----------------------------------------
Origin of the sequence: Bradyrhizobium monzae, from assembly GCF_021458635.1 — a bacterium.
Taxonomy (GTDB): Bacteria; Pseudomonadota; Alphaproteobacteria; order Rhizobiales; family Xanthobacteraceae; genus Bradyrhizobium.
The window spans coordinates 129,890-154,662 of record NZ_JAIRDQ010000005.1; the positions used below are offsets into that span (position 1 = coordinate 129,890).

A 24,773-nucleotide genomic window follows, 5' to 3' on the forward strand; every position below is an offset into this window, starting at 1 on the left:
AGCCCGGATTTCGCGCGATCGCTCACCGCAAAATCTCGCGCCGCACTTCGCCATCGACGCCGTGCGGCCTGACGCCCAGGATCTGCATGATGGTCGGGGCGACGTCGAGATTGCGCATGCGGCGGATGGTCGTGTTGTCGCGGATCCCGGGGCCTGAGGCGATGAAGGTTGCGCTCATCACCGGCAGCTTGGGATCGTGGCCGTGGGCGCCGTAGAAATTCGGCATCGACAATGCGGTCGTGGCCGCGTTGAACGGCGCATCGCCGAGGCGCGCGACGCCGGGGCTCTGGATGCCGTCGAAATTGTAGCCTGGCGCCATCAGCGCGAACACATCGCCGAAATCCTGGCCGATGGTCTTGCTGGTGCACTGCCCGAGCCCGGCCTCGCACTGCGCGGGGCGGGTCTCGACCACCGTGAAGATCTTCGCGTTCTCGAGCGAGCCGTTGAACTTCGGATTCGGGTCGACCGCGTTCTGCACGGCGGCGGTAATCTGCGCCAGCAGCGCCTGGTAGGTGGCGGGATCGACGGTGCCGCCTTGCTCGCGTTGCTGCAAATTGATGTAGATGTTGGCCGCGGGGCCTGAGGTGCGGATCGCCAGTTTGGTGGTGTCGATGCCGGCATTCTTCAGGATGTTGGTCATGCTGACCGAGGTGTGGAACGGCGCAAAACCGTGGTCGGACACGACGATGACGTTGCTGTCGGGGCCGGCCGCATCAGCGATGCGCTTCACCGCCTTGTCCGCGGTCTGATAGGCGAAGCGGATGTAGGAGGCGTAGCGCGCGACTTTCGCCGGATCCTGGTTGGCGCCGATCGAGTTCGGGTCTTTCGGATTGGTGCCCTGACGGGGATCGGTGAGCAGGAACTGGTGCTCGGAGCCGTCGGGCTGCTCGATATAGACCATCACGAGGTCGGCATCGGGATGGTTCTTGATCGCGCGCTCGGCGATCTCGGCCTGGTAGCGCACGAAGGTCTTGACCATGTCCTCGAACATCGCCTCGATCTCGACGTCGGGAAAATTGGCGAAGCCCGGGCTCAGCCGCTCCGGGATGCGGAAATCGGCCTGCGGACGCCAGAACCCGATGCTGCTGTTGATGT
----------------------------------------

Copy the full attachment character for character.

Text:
Origin of the sequence: Bradyrhizobium monzae, from assembly GCF_021458635.1 — a bacterium.
Taxonomy (GTDB): Bacteria; Pseudomonadota; Alphaproteobacteria; order Rhizobiales; family Xanthobacteraceae; genus Bradyrhizobium.
The window spans coordinates 129,890-154,662 of record NZ_JAIRDQ010000005.1; the positions used below are offsets into that span (position 1 = coordinate 129,890).

A 24,773-nucleotide genomic window follows, 5' to 3' on the forward strand; every position below is an offset into this window, starting at 1 on the left:
AGCCCGGATTTCGCGCGATCGCTCACCGCAAAATCTCGCGCCGCACTTCGCCATCGACGCCGTGCGGCCTGACGCCCAGGATCTGCATGATGGTCGGGGCGACGTCGAGATTGCGCATGCGGCGGATGGTCGTGTTGTCGCGGATCCCGGGGCCTGAGGCGATGAAGGTTGCGCTCATCACCGGCAGCTTGGGATCGTGGCCGTGGGCGCCGTAGAAATTCGGCATCGACAATGCGGTCGTGGCCGCGTTGAACGGCGCATCGCCGAGGCGCGCGACGCCGGGGCTCTGGATGCCGTCGAAATTGTAGCCTGGCGCCATCAGCGCGAACACATCGCCGAAATCCTGGCCGATGGTCTTGCTGGTGCACTGCCCGAGCCCGGCCTCGCACTGCGCGGGGCGGGTCTCGACCACCGTGAAGATCTTCGCGTTCTCGAGCGAGCCGTTGAACTTCGGATTCGGGTCGACCGCGTTCTGCACGGCGGCGGTAATCTGCGCCAGCAGCGCCTGGTAGGTGGCGGGATCGACGGTGCCGCCTTGCTCGCGTTGCTGCAAATTGATGTAGATGTTGGCCGCGGGGCCTGAGGTGCGGATCGCCAGTTTGGTGGTGTCGATGCCGGCATTCTTCAGGATGTTGGTCATGCTGACCGAGGTGTGGAACGGCGCAAAACCGTGGTCGGACACGACGATGACGTTGCTGTCGGGGCCGGCCGCATCAGCGATGCGCTTCACCGCCTTGTCCGCGGTCTGATAGGCGAAGCGGATGTAGGAGGCGTAGCGCGCGACTTTCGCCGGATCCTGGTTGGCGCCGATCGAGTTCGGGTCTTTCGGATTGGTGCCCTGACGGGGATCGGTGAGCAGGAACTGGTGCTCGGAGCCGTCGGGCTGCTCGATATAGACCATCACGAGGTCGGCATCGGGATGGTTCTTGATCGCGCGCTCGGCGATCTCGGCCTGGTAGCGCACGAAGGTCTTGACCATGTCCTCGAACATCGCCTCGATCTCGACGTCGGGAAAATTGGCGAAGCCCGGGCTCAGCCGCTCCGGGATGCGGAAATCGGCCTGCGGACGCCAGAACCCGATGCTGCTGTTGATGT